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Activist ban ‘spurs forest crimes’

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Activist Heng Sros said that during the ban, logging and transportation of timber such as Beng, Koki, Sokrom, and other types of luxury wood were moved by hundreds of trailers every day. HENG SROS VIA FACEBOOK

Activist ban ‘spurs forest crimes’

While Ministry of Environment officials claim they and relevant departments implement forest protection and conservation measures responsibly, forest protection activists have expressed frustration over their inability to participate in patrols where illegal logging took place.

The activists complained they are barred from forest protection efforts and are being obstructed from carrying out patrols to protect illegal activity.

More than 60 monks, activists, community associations and civil society organisations issued a joint statement on Tuesday stating a ban on forest patrols provided the opportunity for criminals and especially companies, to log and transport timber from protected areas.

The activists are targeting two companies in particular – Think Biotech (Cambodia) Co Ltd, which exports timber through a partner company, Angkor Plywood Co Ltd, according to the statement.

Both companies have continued to operate during the Covid-19 outbreak while forest activists, especially the Prey Lang Community Network (PLCN), have been banned from entering the forest’s core area, activists said.

Activist Heng Sros said on July 20 that during the ban, logging and transportation of timber such as Beng, Koki, Sokrom, and other types of luxury wood were moved by hundreds of trailers every day.

He said Think Biotech had recently adopted a new strategy of no more sawmills, no depots or piles of timbers and no more storage warehouses so as not to leave any evidence of forest crimes.

Instead, activists claim the company’s chief of staff deployed workers to accompany trading partners into the forest to measure the wood in the forest and immediately transport it abroad.

“The government must allow us to enter the protected area to continue patrolling the forest and investigating forest crimes. This is a sign of cooperation.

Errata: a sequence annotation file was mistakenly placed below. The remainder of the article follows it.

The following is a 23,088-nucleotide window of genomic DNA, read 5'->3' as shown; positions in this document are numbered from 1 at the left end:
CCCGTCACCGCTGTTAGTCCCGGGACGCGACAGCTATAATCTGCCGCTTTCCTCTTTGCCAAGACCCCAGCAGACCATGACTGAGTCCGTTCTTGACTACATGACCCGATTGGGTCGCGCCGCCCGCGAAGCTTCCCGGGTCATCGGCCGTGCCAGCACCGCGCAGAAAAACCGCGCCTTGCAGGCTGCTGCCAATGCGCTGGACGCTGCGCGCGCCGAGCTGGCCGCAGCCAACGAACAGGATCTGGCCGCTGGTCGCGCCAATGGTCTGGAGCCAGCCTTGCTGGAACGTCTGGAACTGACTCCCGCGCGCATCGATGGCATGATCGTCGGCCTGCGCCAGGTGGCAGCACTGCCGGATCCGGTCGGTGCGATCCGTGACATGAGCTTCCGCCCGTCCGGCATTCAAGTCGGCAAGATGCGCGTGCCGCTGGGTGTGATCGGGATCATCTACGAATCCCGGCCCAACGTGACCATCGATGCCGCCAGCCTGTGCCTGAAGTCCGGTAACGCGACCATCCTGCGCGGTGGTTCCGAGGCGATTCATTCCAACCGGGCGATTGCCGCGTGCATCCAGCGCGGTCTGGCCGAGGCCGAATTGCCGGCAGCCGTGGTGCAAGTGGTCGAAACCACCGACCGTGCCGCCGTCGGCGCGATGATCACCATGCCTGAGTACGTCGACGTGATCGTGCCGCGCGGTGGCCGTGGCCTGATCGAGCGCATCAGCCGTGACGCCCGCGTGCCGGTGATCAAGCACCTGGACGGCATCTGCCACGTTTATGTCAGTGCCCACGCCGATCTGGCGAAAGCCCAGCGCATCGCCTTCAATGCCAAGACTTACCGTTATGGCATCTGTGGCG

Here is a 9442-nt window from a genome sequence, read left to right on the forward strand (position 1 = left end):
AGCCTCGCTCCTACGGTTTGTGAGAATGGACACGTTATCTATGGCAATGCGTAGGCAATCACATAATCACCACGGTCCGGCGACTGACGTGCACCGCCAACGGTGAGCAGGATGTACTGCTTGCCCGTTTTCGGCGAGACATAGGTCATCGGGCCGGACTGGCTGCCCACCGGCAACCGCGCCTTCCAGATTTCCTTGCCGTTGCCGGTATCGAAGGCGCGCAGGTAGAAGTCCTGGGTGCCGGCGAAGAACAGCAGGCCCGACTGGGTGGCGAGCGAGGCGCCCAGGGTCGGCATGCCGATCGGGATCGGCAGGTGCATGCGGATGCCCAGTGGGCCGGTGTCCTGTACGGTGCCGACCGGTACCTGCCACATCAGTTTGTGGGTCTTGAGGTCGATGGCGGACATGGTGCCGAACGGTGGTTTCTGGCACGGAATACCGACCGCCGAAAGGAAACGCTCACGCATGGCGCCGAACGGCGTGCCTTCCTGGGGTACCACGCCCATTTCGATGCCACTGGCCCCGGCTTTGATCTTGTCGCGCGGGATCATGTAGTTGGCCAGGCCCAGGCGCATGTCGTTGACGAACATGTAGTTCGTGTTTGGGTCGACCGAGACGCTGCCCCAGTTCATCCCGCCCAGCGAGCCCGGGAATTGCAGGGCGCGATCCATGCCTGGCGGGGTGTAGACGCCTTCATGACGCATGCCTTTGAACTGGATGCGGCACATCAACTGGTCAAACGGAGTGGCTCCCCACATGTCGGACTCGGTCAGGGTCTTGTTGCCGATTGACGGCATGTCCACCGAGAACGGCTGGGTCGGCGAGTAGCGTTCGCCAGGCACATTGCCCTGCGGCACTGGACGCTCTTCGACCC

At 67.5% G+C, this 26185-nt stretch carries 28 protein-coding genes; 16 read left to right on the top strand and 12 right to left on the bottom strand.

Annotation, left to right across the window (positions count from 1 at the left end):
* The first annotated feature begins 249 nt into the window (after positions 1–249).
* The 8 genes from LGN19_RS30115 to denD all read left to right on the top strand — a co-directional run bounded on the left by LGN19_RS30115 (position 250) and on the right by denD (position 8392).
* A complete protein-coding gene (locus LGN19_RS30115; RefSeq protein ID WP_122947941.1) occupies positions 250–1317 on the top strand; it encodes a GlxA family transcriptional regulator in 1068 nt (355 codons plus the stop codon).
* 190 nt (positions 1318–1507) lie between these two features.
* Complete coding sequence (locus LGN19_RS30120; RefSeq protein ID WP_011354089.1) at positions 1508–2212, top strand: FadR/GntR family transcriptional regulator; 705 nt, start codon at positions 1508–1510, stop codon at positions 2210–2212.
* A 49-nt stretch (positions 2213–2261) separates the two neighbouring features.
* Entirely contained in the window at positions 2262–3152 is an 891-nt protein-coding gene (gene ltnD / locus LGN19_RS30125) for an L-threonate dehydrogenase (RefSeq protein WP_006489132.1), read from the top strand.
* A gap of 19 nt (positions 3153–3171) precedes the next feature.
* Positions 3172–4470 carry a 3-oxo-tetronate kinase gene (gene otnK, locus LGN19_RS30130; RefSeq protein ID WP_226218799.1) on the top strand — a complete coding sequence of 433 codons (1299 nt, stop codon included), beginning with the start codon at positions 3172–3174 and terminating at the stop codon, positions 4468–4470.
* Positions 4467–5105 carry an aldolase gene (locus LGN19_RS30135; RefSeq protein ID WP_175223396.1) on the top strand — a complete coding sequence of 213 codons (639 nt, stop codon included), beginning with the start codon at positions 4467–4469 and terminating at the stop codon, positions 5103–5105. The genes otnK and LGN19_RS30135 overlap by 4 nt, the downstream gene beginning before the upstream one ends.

“We insist the government close this timber company to clarify a willingness to protect and preserve the forest,” Sros said.

Ministry secretary of state and spokesman Neth Pheaktra said on Tuesday the ministry and relevant authorities continue to implement the rules of protection and conservation of protected areas under its control responsibly and take action on natural resource crimes that have occurred.

“For issues related to issuing a licence to a company, please contact the Ministry of Agriculture, Forestry and Fisheries. I can’t comment on that,” he said.

Agriculture ministry secretary-general and spokesman Srey Vuthy could not be reached for comment.

Think Biotech representative Lai Heang said on Tuesday that his company did not fell trees as alleged by the activists. Instead, it is planting tens of thousands of cassia and eucalyptus trees to supply the market.

Heang said the company has the right to cut trees it planted and has not used the opportunity to cut other trees. He called the allegations slander against the company.

“Nowadays, we are planting cassia and eucalyptus trees on almost 1,000ha, but we have to stop for a while because there is no rain and they would die. For timber, we fell only small trees on company land. This allegation is completely untrue,” Heang said.

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